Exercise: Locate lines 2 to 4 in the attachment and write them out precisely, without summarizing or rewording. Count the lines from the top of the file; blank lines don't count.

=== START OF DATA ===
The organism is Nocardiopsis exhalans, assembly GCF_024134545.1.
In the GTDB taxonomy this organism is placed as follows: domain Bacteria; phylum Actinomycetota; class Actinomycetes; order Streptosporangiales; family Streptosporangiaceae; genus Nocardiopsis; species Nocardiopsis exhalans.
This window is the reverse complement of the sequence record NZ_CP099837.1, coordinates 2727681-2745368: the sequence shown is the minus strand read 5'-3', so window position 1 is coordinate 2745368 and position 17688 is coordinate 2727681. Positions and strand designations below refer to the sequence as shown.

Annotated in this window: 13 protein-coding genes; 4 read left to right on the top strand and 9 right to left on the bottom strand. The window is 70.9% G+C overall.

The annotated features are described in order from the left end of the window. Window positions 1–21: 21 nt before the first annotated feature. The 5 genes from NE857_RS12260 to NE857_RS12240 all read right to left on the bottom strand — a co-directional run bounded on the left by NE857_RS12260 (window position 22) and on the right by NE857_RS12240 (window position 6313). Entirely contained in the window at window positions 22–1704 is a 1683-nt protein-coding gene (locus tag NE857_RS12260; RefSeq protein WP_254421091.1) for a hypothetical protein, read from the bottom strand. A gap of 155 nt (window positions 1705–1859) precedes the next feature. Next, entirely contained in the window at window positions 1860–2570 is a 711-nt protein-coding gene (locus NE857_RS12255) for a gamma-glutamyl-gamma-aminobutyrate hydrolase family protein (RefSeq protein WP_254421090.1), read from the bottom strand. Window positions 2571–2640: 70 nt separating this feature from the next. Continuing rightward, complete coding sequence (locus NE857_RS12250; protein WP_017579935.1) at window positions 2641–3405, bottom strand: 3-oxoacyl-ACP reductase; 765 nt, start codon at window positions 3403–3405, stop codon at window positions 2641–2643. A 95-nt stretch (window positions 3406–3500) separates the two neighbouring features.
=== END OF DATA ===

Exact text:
In the GTDB taxonomy this organism is placed as follows: domain Bacteria; phylum Actinomycetota; class Actinomycetes; order Streptosporangiales; family Streptosporangiaceae; genus Nocardiopsis; species Nocardiopsis exhalans.
This window is the reverse complement of the sequence record NZ_CP099837.1, coordinates 2727681-2745368: the sequence shown is the minus strand read 5'-3', so window position 1 is coordinate 2745368 and position 17688 is coordinate 2727681. Positions and strand designations below refer to the sequence as shown.

Annotated in this window: 13 protein-coding genes; 4 read left to right on the top strand and 9 right to left on the bottom strand. The window is 70.9% G+C overall.